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Wisconsin Cheese Makers' Association / Proceedings of the Wisconsin Cheese Makers' Association forty-third annual convention November 14, 15, 1934 assembled in the Eagles Auditorium Sheboygan, Wisconsin

Report of the nominating committee,   pp. 80-81 PDF (465.4 KB)

Page 80

able story on the part of the retailer, you will be making customers.
You wouldn't have the worries you have now.
Last of all you have to advertise. You know better than I that your
life, your actions, the things you do, the car you ride in, the radio you
listen to, the food you eat, everything you do is controlled by the im-
pact of some advertising message you have read or studied. I am going
to close but I want to point out to you that advertising is vital to the
correction of your fundamental condition and it can be done on a basis
that will return you ten-fold for its investment because of its effect
in increasing consumption.
Now, in closing I would like to say this, am I right in presuming
that you boys are satisfied with your business condition today? The
only way to go is forward. You can't stand still, and you have been
standing still for fully a year. Maybe you don't like to have me talk
this way, but I paid my own way to come up here and I will pay it to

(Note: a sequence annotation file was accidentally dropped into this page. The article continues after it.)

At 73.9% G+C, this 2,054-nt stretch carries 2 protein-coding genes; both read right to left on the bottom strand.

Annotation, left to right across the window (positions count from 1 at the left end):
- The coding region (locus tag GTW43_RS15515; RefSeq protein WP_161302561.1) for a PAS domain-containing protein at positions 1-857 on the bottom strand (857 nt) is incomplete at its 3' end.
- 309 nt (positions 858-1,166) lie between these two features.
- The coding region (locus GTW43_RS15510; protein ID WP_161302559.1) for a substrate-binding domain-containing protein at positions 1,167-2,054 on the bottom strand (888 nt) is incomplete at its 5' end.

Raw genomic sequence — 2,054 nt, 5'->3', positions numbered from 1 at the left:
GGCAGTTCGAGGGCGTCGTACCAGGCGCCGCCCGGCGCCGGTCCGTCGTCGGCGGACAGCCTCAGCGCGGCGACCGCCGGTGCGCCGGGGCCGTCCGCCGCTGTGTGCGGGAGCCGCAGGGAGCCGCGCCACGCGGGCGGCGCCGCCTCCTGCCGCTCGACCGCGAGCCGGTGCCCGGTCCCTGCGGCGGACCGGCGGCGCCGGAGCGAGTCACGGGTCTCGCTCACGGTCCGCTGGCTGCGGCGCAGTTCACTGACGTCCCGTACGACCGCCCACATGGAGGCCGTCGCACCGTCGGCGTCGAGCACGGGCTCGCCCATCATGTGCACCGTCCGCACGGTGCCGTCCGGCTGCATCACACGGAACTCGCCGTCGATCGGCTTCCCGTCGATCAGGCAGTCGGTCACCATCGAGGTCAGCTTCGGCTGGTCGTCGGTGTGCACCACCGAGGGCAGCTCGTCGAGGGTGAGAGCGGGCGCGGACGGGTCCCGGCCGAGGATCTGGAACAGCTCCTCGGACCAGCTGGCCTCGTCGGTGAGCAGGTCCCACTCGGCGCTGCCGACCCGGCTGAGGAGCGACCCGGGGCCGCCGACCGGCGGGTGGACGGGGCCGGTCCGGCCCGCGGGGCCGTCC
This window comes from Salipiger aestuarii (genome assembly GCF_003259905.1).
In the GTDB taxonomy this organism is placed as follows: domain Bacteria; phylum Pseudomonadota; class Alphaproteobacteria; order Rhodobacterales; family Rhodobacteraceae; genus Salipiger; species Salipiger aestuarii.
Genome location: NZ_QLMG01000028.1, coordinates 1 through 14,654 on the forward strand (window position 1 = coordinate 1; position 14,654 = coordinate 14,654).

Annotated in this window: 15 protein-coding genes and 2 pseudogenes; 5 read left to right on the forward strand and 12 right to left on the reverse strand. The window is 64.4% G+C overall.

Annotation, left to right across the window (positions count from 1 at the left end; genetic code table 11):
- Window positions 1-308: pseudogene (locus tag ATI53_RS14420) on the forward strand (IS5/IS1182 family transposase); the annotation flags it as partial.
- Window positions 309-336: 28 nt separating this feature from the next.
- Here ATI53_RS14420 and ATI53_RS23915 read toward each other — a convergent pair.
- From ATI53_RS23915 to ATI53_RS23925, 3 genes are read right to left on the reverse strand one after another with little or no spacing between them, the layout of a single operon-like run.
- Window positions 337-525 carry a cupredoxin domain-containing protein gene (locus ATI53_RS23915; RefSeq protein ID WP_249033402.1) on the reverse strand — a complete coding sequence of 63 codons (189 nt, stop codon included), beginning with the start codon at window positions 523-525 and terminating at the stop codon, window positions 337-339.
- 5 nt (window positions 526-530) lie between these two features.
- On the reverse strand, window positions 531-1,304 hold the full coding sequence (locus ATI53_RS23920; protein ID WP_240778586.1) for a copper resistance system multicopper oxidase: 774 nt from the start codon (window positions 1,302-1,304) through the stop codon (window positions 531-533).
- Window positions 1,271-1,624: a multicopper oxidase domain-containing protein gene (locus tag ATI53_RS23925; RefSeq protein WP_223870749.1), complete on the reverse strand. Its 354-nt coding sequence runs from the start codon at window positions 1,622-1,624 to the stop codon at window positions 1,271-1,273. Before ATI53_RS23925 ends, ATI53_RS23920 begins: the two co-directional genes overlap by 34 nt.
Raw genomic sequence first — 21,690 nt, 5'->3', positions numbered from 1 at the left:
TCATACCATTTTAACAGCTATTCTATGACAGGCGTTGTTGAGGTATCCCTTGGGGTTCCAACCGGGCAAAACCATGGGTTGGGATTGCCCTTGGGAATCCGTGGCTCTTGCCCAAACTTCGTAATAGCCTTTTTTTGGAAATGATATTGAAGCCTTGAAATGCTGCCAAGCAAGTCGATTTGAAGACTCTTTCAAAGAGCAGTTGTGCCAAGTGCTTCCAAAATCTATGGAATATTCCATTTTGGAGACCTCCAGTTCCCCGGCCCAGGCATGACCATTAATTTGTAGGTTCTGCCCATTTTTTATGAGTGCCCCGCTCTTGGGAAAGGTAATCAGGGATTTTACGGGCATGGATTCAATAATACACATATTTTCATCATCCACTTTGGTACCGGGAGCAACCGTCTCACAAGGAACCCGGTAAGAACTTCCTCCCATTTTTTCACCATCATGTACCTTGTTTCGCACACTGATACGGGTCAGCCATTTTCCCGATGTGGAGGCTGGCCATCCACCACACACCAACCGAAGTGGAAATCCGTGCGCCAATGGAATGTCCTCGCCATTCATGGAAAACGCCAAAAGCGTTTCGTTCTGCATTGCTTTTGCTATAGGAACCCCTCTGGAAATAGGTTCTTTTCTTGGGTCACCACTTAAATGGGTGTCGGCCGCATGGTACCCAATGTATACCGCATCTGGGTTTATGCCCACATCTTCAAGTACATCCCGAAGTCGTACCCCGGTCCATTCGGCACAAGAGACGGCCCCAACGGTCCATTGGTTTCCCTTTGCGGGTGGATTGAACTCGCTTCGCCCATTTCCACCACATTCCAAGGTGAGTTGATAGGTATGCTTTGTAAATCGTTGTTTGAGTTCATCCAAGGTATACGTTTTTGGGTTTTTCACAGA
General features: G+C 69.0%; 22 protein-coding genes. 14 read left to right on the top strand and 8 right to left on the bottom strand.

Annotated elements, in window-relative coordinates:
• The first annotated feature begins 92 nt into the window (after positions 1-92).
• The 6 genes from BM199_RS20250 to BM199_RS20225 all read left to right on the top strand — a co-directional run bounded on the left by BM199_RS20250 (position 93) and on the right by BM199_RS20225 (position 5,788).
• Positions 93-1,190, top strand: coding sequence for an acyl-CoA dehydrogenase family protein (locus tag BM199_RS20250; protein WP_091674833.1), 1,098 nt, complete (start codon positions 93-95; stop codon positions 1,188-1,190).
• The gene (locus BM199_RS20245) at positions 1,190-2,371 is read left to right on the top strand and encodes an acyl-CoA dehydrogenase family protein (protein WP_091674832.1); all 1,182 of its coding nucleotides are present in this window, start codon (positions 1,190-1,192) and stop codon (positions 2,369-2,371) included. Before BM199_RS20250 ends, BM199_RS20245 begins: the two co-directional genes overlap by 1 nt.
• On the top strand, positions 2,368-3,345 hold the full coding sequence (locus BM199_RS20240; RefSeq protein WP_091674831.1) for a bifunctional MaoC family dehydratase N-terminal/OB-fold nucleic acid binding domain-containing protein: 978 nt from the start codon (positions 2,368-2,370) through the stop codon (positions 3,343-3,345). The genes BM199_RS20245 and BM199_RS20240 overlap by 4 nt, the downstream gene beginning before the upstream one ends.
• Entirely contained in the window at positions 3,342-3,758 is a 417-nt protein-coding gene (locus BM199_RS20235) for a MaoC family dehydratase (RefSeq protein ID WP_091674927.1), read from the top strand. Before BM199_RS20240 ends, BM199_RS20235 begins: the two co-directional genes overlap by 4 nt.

go back.
It isn't meetings that is going to win this thing; it is action and
force. You can hold meetings until the cows come home but if you
are the intelligent boy you look like, you can put it in the hands of the
committee you have here.
To conclude, remember these four things. If you build a steam en-
gine or make cheese, these four essentials are necessary. You have to
mobilize everything. We are talking about the making of customers
for cheese. Second you have to organize everything. Third, you have
to vitalize it, that is, make the American consumer feel he does need
the proper amount of cheese, and then, you have to use it.
Up in the Northwest the Indians tie their meat up in the trees 37
feet above ground and let it cure there in the winter. That is their
refrigerator. Go up there and ask them why. The Indian will tell you,
well, a fly can only fly up 35 feet so we put it two feet above it.
Wouldn't it be remarkable if some fly came along and was different
than all the rest, more dissatisfied than all the rest, and who had more
ambition than all the rest, who had the nerve to fly the other two feet
and get the meat? Have you in this association got it? Thank you.
MR. WINTER: Due to the fact that Mr. Whiting was instrumental
in bringing about these many things for the good of the association,
he was nominated for president for another year.
PRESIDENT WHRITING: Any other nominations?
ME. MULOY: Mr. President, I move the nominations be closed.
Motion seconded and carried.
MR. MALCZEWsKI: Mr. President, I move we suspend the rules and
elect Mr. Whiting president unanimously.
Motion seconded and carried.
PRESIDENT WHITING: Ladies and gentlemen, I thank you for this
and I am sure I will try and do all I can in the coming year for this
association and you want to remember, this is your association. Any
suggestions you have to bring to the officers of this association for
the good of the association will certainly be appreciated. Thank you,

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